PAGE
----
How much are Medicare Part D premiums?
The Medicare Part D monthly premium varies by plan. In addition, a Medicare plan providing prescription drug coverage may change its premium each year based on inflation and estimated cost increases. The Centers for Medicare & Medicaid Services (CMS) set the base premium for a Medicare Part D prescription drug plan in 2021 at $33.06 per month. Given this situation, the most affordable Medicare plan providing prescription drug coverage for you last year may not be the right plan for you this year.
If your modified adjusted gross income as reported on your IRS tax return from 2 years ago (the most recent tax return information provided to Social Security by the IRS) is above a certain limit, you may pay a Part D income-related monthly adjustment amount (Part D-IRMAA) in addition to your monthly plan premium. This extra amount is paid directly to Medicare, not to your plan.
If you’re enrolled in a Medicare Part D Prescription Drug Plan, you may qualify for a low-income subsidy, also called the Extra Help program. To be eligible for the Extra Help program, you need to reside in one of the 50 United States or the District of Columbia and have limited resources including such things as bank accounts, stocks, and bonds. You can apply online at www.socialsecurity.gov/extrahelp or call Social Security at 1-800-772-1213 (TTY users 1-800-325-0778). Social Security representatives are available Monday through Friday, from 7AM to 7PM.
What other costs do Medicare Part D Prescription Drug plans have?
The Medicare Part D prescription drug deductible is a maximum of $445 in 2021. Some Medicare Part D prescription drug plans have deductibles well under this amount and some plans don’t have a deductible.
Because of changes adopted in the federal Affordable Care Act, Medicare’s Part D prescription drug coverage gap (i.e., the “donut hole”) officially closed in 2020. The coverage gap is a temporary limit on what the plan will cover for drugs. Not everyone will enter the coverage gap. It begins after you and your plan have spent a certain amount for covered drugs. In 2021, the coverage gap started when an individual and the Medicare Part D prescription drug plan they were enrolled in had spent a total of $4,130 on medications.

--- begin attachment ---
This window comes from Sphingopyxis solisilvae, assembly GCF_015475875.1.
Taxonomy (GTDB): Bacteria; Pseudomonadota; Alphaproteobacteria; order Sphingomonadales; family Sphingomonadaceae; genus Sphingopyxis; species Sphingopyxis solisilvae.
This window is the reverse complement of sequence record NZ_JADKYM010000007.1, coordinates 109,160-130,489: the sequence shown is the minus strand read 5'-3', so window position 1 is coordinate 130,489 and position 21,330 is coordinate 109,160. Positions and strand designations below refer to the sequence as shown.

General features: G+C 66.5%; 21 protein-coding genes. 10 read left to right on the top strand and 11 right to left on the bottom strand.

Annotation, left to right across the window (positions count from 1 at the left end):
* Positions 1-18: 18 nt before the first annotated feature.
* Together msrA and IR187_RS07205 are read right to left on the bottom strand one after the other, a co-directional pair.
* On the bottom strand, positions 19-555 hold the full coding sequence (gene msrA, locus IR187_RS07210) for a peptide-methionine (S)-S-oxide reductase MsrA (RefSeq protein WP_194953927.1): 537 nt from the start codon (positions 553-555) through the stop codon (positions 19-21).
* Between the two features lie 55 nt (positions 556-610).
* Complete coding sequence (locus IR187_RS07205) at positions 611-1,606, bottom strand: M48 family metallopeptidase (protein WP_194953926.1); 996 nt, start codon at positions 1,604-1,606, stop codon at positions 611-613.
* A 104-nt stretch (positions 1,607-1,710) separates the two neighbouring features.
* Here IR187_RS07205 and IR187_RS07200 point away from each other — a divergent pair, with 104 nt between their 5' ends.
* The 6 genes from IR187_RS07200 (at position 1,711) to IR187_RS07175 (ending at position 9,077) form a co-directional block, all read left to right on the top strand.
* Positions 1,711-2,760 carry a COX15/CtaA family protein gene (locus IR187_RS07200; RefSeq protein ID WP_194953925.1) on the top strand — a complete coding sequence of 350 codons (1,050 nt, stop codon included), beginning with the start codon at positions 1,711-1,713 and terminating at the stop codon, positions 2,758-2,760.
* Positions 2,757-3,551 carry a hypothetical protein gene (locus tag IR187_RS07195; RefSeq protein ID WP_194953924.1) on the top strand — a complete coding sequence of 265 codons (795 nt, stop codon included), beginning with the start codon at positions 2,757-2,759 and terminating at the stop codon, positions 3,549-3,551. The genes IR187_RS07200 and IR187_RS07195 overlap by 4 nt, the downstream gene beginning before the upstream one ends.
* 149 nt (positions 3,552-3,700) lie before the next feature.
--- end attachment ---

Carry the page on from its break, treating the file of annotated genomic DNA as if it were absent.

Prior to 2010, Medicare Part D beneficiaries were responsible for 100 percent of their prescription costs while in the coverage gap. But provisions in the Affordable Care Act have allowed the percentage of drug costs that people pay while in the coverage gap to steadily decrease. From 2020 on, Medicare beneficiaries’ cost in the coverage gap for brand-name and generic prescription drugs is no more than 25% of the drug’s cost.
Once you and your drug plan have spent $6,550 in out-of-pocket drug costs in 2021, you leave the coverage gap and automatically receive catastrophic coverage. At that point you will pay only a small coinsurance amount or copayment for covered drugs for the remainder of the year.
How to compare Medicare plans providing prescription drug coverage
You will want to compare annual Medicare Part D drug coverage costs (including premiums, deductibles, and out-of-pocket expenses) among the various plans available in your area. By evaluating all of your medication-related spending, you can make a more informed choice regarding which Medicare plan providing prescription drug coverage may be right for you.